• Toward justice in college sports
    April 02,2014
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    If you were going to hold up a school as being exemplary in the way it puts athletics in, as they say, “the proper perspective,” Northwestern University would certainly be one you’d point to. For instance, although it lacks the kind of winning tradition — at least in the big-time sports — that other schools in the Big Ten can boast of, it proudly points to the 97 percent graduation rate of its athletes.

    Yet buried in last week’s decision by Peter Sung Ohr, the regional director of the National Labor Relations Board — in which he said that the Northwestern football team had the right to form a union — was this anecdote about Kain Colter, the former Northwestern quarterback who is leading the union effort. In his sophomore year, dreaming of going to medical school someday, Colter “attempted to take a required chemistry course.” However, “his coaches and advisers discouraged him from taking the course because it conflicted with morning football practices.” Eventually, after falling behind other pre-med students, he wound up switching his major to psychology, “which he believed to be less demanding,” according to Ohr.

    Ohr’s essential point was that unlike the rest of the student body at Northwestern, football players had little control over their lives. Their schedules were dictated by the needs of the football team. They had bosses in the form of coaches and other university officials who could fire them. They had to abide by a million petty NCAA rules, and they lacked many of the freedoms and rights taken for granted by students who didn’t play sports. They put in up to 50-hours a week at their sport — vastly more than is supposedly allowed under NCAA rules. But then, every school finds ways to evade those rules, whether they have athletics “in perspective” or not.

    Anyone who cares about justice had to be encouraged by Ohr’s ruling. In outlining the many ways that Northwestern’s football players were primarily employees of the university, recruited to the campus to generate revenue, Ohr ignored the idyllic myth of the “student-athlete” and dealt in cold, hard facts. (“Student-athlete,” it’s worth remembering, is a phrase invented by the NCAA in the 1950s precisely to avoid having to grant workers’ compensation to injured college football players on the grounds that they fit the classic definition of employees.)

    Having said that, it seems to me that both the fans and the critics of Ohr’s decision have been getting a little ahead of themselves. It is only one team at one school, and while I hear reliably that other teams at other schools are investigating the possibility of forming a union, we are years away from knowing whether a union would necessarily mean that players are eventually paid (as proponents hope) or that their scholarships will be taxed (as critics warn). Given the NCAA’s fierce resistance to anything that might dilute its power — or worse, give power to the athletes themselves — it is a certainty that Ohr’s decision will wind up in a federal appeals court.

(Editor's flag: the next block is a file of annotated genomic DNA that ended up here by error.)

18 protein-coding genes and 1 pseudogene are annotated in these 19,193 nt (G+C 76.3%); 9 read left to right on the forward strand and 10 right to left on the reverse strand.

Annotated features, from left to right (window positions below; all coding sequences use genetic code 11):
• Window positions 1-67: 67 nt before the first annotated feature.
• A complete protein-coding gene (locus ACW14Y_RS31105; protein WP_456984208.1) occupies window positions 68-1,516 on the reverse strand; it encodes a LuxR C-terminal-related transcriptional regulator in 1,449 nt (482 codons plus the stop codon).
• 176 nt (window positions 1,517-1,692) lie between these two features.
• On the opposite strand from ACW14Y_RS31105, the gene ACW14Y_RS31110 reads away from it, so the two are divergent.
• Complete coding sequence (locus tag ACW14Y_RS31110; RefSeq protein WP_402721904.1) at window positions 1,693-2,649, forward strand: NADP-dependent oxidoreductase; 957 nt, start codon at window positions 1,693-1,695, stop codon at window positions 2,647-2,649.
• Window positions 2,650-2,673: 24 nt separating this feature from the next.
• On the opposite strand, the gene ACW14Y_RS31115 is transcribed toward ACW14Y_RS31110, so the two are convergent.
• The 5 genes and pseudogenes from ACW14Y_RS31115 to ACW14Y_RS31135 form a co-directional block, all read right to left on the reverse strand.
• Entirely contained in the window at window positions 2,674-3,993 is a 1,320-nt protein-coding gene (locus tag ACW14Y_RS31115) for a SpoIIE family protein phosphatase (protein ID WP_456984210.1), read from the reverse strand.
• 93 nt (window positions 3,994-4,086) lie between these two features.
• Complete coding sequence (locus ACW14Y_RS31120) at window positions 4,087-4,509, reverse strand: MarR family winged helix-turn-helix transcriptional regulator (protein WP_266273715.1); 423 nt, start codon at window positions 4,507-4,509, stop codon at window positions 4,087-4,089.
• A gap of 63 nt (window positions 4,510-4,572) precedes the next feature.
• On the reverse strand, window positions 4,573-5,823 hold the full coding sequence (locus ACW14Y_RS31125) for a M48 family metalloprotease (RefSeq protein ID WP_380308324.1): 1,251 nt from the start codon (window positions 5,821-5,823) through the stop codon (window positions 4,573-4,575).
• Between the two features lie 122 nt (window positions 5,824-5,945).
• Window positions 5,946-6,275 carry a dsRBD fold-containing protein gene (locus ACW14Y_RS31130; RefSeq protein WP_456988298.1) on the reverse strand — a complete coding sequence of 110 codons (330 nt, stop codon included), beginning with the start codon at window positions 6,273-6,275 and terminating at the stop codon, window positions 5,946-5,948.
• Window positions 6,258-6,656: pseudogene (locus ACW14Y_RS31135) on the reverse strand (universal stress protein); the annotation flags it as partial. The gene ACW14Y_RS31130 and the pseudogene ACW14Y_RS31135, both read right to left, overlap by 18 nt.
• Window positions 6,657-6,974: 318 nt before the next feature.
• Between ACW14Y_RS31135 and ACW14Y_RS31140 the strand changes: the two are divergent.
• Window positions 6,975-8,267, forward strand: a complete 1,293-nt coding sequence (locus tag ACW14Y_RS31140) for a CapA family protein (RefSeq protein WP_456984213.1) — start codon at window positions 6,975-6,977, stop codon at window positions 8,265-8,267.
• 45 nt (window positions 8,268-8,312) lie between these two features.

The buzz over the union effort has also had the effect, at least temporarily, of distracting attention from other efforts that have the potential to upend the system even more radically. One is a class-action lawsuit that has been active for several years now, the O’Bannon case, named for Ed O’Bannon, the former UCLA basketball star. Although ostensibly about the licensing and image rights of former college athletes, it is aimed directly at the heart of “amateurism” that is the central rationale of the NCAA’s refusal to consider paying players anything beyond their scholarships.

    Already, I’m told, the legal team driving the case is devising the means to pay players royalties and other compensation, which they will undoubtedly propose to the judge, assuming it goes to trial.

    Meanwhile, lawyers on both coasts have recently filed straightforward antitrust class-action suits against the NCAA, arguing that universities and the NCAA simply lack the legal right to cap players’ compensation. When I asked Jeffrey Kessler, a New York lawyer who has spent years representing professional athletes, why he had taken on this case, he replied, “Our sense is that the world has changed so radically in college sports that even the most casual observers recognize that this is not amateurism. This is a gigantic business.”

    Maybe that is what the Ohr decision really represents: a government acknowledgment that college sports is not what it once was and that no amount of NCAA propaganda can hide the money-soaked reality anymore. If judges come to these upcoming cases with the same lack of blinders that Ohr showed last week — if they view the cases strictly through the prism of the law rather than the gauzy sheen of amateurism — well, then, a union will be the least of the NCAA’s worries.

    Joe Nocera is a columnist for The New York Times.
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